Today we call it PTSD--post-traumatic stress disorder (and mystery lovers can get a good look at it in its present incarnation in Julia Spencer Fleming's latest Clare Fergusson/Russ VanAlstyne novel "One Was a Soldier"), but during the two World Wars of the 20th century it was called "shellshock." And too often the "treatment" was execution by firing squad.

The after-effects of one such incident are what put Capt. John Emmett in a veterans' hospital in 1920. Now, just as he seems to have been working his way back to some semblance of his old self, comes word that he has committed suicide. His sister Mary needs to know why and turns to the only friend of her brother's that she knows, Laurence Bartram, another British officer who's trying with not much success to create some sort of postwar life for himself --his wife and son died in childbirth while he was serving in France. Mary suspects that incompetence or something seriously amiss at the veterans' hospital may be at the root of it and asks Laurence to investigate. And, oh yes, might he also look into the who and why of all these people unknown to John's family who were given sizable bequests in his will? For help, Laurence calls on his friend Charles--an Agatha Christie aficionado and one of those guys who knows everybody who's anybody. Before long a much broader mystery comes to the fore: Not only is John Emmett dead, but so too are some other members of his company who survived the war, all of whom had been assigned to the same army execution squad. Is there a connection? Could this "suicide" have been a murder?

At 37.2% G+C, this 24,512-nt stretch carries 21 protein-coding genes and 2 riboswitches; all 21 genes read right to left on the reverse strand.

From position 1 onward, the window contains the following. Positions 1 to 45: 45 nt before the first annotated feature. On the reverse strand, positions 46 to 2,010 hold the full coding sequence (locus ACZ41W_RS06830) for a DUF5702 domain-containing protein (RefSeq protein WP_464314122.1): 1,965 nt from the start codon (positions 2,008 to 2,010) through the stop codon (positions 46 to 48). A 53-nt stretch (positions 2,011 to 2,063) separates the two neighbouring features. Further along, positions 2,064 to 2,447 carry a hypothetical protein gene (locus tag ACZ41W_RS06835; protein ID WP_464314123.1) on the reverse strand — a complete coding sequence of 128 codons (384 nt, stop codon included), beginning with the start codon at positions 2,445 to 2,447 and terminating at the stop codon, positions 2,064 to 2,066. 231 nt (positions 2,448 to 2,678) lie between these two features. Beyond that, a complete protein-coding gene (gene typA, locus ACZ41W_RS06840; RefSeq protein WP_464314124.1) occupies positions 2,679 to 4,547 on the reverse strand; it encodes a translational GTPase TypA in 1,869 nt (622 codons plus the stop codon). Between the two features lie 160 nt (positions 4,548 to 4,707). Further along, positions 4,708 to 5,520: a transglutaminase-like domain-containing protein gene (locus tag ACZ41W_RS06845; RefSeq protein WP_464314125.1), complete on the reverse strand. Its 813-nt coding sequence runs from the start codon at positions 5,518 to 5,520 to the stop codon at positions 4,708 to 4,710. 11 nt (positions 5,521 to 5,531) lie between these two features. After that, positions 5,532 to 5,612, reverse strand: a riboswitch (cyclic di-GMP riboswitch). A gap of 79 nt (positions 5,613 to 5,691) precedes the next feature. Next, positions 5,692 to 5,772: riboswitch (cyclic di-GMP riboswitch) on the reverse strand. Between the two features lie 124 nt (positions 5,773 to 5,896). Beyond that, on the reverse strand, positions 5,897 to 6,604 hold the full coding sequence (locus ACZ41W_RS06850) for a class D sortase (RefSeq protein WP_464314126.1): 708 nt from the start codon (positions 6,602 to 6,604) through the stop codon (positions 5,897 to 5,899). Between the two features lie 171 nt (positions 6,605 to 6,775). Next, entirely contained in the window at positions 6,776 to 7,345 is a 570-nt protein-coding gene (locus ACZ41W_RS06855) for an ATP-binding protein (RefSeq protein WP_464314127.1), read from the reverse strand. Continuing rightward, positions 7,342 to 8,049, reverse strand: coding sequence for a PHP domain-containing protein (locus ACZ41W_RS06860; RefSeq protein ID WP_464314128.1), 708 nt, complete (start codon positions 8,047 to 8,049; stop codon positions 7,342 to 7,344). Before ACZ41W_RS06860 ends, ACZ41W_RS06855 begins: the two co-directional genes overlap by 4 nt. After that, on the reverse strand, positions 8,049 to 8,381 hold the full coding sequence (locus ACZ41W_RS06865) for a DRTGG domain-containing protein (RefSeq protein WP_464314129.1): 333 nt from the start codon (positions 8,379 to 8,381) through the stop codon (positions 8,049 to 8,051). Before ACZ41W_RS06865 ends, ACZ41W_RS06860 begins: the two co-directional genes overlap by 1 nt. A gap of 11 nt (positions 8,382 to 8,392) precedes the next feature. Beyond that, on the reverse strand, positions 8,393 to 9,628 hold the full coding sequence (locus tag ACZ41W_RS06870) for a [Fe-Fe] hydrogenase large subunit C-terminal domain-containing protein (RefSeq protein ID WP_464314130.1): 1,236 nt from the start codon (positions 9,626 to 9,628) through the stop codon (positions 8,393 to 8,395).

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13 of 13 people found the following review helpful By Audiophile on July 28, 2012
Format: Paperback
Outside of an interesting commentary about courts martial and the agony faced by soldiers forced to participate in a firing squad to execute members of their own military forces for desertion or cowardice, nothing recommends this book. The action consists of walking somewhere or knocking on a door, with the one-time thrill of riding in a car! However, the bulk of the book is one person or another blabbing for pages on end filling in the details of the victim's life, a guy that we could never really care about because he was dead from the start, and the only knowledge we have about him is lengthy passages droned on and on by other characters we don't care about because they have no other purpose but to provide information about the victim. This is what I call Oregon Trail writing. My daughter had a very primitive computer game called Oregon Trail where you want to get to California, but need to know stuff to get there, so you would click on a character and get a close-up drawing of this cliche character's face. The character then blabs on and on and on about what you theoretically need to know, but don't really care about, until you can't stand it any more and would rather die of cholera, starvation or a gunshot wound to the head than listen to the endless, theoretically entertaining, but truly horrendously boring, speech for one more minute. That's about how it works in this book.